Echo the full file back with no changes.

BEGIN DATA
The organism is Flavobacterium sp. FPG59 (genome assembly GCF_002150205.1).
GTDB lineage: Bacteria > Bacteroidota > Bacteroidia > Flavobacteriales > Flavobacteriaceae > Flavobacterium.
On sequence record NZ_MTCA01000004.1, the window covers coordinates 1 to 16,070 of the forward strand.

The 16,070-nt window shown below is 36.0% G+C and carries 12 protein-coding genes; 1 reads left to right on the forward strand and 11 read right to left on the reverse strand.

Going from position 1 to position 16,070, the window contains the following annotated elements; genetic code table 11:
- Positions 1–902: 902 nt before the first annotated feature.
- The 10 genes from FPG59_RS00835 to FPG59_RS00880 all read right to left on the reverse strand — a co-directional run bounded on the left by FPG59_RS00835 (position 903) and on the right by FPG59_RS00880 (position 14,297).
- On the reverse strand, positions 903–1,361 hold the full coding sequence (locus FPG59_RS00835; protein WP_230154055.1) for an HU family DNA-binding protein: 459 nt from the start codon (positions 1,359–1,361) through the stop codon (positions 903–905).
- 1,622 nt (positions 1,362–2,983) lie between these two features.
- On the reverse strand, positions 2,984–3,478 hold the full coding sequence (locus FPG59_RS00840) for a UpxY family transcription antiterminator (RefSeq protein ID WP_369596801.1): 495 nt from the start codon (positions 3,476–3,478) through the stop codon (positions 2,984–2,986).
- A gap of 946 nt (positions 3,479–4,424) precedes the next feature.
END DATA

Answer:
The organism is Flavobacterium sp. FPG59 (genome assembly GCF_002150205.1).
GTDB lineage: Bacteria > Bacteroidota > Bacteroidia > Flavobacteriales > Flavobacteriaceae > Flavobacterium.
On sequence record NZ_MTCA01000004.1, the window covers coordinates 1 to 16,070 of the forward strand.

The 16,070-nt window shown below is 36.0% G+C and carries 12 protein-coding genes; 1 reads left to right on the forward strand and 11 read right to left on the reverse strand.

Going from position 1 to position 16,070, the window contains the following annotated elements; genetic code table 11:
- Positions 1–902: 902 nt before the first annotated feature.
- The 10 genes from FPG59_RS00835 to FPG59_RS00880 all read right to left on the reverse strand — a co-directional run bounded on the left by FPG59_RS00835 (position 903) and on the right by FPG59_RS00880 (position 14,297).
- On the reverse strand, positions 903–1,361 hold the full coding sequence (locus FPG59_RS00835; protein WP_230154055.1) for an HU family DNA-binding protein: 459 nt from the start codon (positions 1,359–1,361) through the stop codon (positions 903–905).
- 1,622 nt (positions 1,362–2,983) lie between these two features.
- On the reverse strand, positions 2,984–3,478 hold the full coding sequence (locus FPG59_RS00840) for a UpxY family transcription antiterminator (RefSeq protein ID WP_369596801.1): 495 nt from the start codon (positions 3,476–3,478) through the stop codon (positions 2,984–2,986).
- A gap of 946 nt (positions 3,479–4,424) precedes the next feature.